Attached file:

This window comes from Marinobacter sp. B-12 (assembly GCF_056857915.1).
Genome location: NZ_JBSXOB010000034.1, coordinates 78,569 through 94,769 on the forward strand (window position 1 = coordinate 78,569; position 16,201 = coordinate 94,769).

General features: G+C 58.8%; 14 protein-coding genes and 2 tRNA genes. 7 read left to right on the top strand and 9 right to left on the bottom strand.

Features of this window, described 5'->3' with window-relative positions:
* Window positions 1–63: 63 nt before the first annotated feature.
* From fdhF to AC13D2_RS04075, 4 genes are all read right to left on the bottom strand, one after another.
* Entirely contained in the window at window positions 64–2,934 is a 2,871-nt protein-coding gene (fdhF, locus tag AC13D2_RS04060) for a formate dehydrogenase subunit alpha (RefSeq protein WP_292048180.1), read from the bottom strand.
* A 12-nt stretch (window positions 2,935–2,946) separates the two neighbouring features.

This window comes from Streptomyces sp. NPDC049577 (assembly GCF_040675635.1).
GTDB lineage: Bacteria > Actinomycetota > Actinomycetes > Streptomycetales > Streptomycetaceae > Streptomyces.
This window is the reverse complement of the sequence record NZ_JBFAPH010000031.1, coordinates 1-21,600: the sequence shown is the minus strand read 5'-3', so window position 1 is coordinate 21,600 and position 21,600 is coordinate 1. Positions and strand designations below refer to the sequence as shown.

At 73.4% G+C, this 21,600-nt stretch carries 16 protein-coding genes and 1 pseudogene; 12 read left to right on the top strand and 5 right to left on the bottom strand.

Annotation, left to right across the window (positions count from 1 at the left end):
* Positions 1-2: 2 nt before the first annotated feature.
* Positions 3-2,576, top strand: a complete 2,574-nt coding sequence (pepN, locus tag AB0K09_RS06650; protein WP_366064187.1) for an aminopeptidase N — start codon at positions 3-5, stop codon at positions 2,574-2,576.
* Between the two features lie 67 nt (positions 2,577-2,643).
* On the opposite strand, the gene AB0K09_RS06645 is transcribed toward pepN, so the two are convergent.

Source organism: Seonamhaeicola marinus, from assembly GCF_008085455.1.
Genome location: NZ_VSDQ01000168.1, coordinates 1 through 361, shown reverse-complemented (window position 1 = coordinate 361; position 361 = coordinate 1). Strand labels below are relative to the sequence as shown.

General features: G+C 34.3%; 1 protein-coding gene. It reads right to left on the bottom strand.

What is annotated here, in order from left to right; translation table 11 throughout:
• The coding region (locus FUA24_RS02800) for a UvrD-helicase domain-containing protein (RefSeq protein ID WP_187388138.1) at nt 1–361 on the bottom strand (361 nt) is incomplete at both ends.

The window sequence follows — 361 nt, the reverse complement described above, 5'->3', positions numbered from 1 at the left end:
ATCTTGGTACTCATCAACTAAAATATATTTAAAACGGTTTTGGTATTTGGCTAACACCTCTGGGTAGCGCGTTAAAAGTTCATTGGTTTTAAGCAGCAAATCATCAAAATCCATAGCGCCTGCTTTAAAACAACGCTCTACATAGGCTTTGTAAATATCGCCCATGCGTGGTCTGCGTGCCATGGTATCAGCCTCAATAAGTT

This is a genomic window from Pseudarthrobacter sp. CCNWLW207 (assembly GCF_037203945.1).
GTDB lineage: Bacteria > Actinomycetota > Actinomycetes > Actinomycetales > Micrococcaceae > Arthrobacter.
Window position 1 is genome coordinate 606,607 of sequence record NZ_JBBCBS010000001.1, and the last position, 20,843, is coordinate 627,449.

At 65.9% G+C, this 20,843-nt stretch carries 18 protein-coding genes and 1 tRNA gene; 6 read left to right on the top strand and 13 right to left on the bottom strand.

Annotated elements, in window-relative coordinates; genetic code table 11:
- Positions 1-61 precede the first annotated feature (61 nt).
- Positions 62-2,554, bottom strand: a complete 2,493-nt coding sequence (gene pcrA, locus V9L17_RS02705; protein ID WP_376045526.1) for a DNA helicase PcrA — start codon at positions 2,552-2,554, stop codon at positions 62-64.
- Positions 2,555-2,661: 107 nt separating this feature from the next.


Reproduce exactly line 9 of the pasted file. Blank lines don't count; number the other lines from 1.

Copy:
This window comes from Streptomyces sp. NPDC049577 (assembly GCF_040675635.1).